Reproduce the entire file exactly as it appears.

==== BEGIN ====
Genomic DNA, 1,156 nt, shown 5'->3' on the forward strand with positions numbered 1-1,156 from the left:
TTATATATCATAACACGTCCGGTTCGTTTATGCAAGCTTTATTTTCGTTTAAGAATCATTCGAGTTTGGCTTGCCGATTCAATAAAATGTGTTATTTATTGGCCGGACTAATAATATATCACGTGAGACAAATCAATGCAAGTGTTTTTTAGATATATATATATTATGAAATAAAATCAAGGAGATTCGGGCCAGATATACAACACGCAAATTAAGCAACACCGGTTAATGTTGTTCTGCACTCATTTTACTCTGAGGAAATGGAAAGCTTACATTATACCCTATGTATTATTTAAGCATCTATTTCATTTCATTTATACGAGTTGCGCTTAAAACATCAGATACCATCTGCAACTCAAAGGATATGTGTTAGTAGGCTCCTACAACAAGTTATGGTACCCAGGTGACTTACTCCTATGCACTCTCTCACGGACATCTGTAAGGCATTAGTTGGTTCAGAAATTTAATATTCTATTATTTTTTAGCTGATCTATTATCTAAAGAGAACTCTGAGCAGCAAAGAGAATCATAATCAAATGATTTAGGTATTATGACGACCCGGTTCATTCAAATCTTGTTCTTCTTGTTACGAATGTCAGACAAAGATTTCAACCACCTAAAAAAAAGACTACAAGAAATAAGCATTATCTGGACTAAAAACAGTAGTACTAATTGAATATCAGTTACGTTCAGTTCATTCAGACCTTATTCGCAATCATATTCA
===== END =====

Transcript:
Genomic DNA, 1,156 nt, shown 5'->3' on the forward strand with positions numbered 1-1,156 from the left:
TTATATATCATAACACGTCCGGTTCGTTTATGCAAGCTTTATTTTCGTTTAAGAATCATTCGAGTTTGGCTTGCCGATTCAATAAAATGTGTTATTTATTGGCCGGACTAATAATATATCACGTGAGACAAATCAATGCAAGTGTTTTTTAGATATATATATATTATGAAATAAAATCAAGGAGATTCGGGCCAGATATACAACACGCAAATTAAGCAACACCGGTTAATGTTGTTCTGCACTCATTTTACTCTGAGGAAATGGAAAGCTTACATTATACCCTATGTATTATTTAAGCATCTATTTCATTTCATTTATACGAGTTGCGCTTAAAACATCAGATACCATCTGCAACTCAAAGGATATGTGTTAGTAGGCTCCTACAACAAGTTATGGTACCCAGGTGACTTACTCCTATGCACTCTCTCACGGACATCTGTAAGGCATTAGTTGGTTCAGAAATTTAATATTCTATTATTTTTTAGCTGATCTATTATCTAAAGAGAACTCTGAGCAGCAAAGAGAATCATAATCAAATGATTTAGGTATTATGACGACCCGGTTCATTCAAATCTTGTTCTTCTTGTTACGAATGTCAGACAAAGATTTCAACCACCTAAAAAAAAGACTACAAGAAATAAGCATTATCTGGACTAAAAACAGTAGTACTAATTGAATATCAGTTACGTTCAGTTCATTCAGACCTTATTCGCAATCATATTCA